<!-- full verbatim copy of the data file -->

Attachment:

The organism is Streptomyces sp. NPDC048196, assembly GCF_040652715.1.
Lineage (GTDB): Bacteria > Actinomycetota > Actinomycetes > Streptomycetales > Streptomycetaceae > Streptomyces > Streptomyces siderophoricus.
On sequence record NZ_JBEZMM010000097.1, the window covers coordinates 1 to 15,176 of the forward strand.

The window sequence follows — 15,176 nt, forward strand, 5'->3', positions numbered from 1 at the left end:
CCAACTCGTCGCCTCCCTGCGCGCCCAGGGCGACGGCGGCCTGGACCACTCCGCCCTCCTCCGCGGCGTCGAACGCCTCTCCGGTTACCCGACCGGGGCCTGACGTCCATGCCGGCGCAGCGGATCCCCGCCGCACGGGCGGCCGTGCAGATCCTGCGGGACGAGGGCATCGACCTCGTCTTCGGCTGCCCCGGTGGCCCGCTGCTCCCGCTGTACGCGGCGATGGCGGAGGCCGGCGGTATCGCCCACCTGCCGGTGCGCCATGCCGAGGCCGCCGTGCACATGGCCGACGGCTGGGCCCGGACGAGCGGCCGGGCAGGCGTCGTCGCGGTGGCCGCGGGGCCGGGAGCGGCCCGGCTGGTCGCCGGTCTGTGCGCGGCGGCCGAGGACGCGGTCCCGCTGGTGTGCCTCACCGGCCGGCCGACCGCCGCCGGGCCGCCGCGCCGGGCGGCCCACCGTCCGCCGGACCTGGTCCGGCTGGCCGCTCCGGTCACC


The organism is Streptomyces sp. NPDC048196, assembly GCF_040652715.1.
Lineage (GTDB): Bacteria > Actinomycetota > Actinomycetes > Streptomycetales > Streptomycetaceae > Streptomyces > Streptomyces siderophoricus.
On sequence record NZ_JBEZMM010000097.1, the window covers coordinates 1 to 15,176 of the forward strand.

The window sequence follows — 15,176 nt, forward strand, 5'->3', positions numbered from 1 at the left end:
CCAACTCGTCGCCTCCCTGCGCGCCCAGGGCGACGGCGGCCTGGACCACTCCGCCCTCCTCCGCGGCGTCGAACGCCTCTCCGGTTACCCGACCGGGGCCTGACGTCCATGCCGGCGCAGCGGATCCCCGCCGCACGGGCGGCCGTGCAGATCCTGCGGGACGAGGGCATCGACCTCGTCTTCGGCTGCCCCGGTGGCCCGCTGCTCCCGCTGTACGCGGCGATGGCGGAGGCCGGCGGTATCGCCCACCTGCCGGTGCGCCATGCCGAGGCCGCCGTGCACATGGCCGACGGCTGGGCCCGGACGAGCGGCCGGGCAGGCGTCGTCGCGGTGGCCGCGGGGCCGGGAGCGGCCCGGCTGGTCGCCGGTCTGTGCGCGGCGGCCGAGGACGCGGTCCCGCTGGTGTGCCTCACCGGCCGGCCGACCGCCGCCGGGCCGCCGCGCCGGGCGGCCCACCGTCCGCCGGACCTGGTCCGGCTGGCCGCTCCGGTCACC